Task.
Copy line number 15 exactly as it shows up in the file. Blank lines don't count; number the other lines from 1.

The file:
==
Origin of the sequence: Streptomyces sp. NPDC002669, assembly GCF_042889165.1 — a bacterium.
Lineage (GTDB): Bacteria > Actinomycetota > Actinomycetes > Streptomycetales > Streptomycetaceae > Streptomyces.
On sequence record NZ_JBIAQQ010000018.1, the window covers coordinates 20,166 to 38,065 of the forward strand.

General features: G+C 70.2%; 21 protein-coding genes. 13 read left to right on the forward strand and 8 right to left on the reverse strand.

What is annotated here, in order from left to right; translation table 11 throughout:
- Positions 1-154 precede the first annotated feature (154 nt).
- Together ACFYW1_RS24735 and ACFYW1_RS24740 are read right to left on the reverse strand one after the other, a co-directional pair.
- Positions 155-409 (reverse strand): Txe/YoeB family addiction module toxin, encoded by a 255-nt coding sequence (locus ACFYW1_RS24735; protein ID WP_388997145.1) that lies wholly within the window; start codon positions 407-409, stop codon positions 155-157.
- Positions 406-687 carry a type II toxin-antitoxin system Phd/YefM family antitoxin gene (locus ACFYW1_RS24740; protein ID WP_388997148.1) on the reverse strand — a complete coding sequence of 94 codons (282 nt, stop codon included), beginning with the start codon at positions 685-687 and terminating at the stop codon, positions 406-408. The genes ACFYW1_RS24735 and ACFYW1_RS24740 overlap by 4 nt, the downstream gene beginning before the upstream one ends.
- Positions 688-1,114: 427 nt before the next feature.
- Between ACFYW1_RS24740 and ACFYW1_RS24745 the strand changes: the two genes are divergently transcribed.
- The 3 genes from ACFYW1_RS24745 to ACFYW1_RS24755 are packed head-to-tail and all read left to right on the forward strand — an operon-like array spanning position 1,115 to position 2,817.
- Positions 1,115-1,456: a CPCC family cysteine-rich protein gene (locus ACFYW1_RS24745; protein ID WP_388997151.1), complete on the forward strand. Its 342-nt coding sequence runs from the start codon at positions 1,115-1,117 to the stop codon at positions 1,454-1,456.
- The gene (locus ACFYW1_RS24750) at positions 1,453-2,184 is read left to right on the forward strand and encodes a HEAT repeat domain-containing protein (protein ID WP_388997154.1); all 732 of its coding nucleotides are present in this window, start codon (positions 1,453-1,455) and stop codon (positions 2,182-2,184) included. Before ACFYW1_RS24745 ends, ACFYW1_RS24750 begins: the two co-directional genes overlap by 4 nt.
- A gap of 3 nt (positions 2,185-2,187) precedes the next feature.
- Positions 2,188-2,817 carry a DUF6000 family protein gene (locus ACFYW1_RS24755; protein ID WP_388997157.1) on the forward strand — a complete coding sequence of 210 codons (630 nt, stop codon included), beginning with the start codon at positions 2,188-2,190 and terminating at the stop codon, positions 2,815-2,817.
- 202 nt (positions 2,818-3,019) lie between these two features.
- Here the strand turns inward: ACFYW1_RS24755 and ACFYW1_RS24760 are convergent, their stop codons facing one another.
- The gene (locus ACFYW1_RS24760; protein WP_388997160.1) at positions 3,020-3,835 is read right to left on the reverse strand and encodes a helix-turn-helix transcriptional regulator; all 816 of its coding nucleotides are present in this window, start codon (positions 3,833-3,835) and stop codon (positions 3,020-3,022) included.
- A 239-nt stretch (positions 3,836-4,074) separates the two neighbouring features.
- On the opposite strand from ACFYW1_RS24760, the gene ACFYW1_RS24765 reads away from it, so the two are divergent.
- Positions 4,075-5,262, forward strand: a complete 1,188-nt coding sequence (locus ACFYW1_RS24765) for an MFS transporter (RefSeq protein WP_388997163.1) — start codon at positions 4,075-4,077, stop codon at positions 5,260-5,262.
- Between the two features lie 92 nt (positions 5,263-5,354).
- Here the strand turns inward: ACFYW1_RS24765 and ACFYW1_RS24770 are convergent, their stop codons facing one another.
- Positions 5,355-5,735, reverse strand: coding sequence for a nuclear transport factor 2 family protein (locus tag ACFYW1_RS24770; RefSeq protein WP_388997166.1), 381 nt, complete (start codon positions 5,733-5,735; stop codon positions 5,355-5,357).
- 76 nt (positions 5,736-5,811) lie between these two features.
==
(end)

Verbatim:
- A gap of 3 nt (positions 2,185-2,187) precedes the next feature.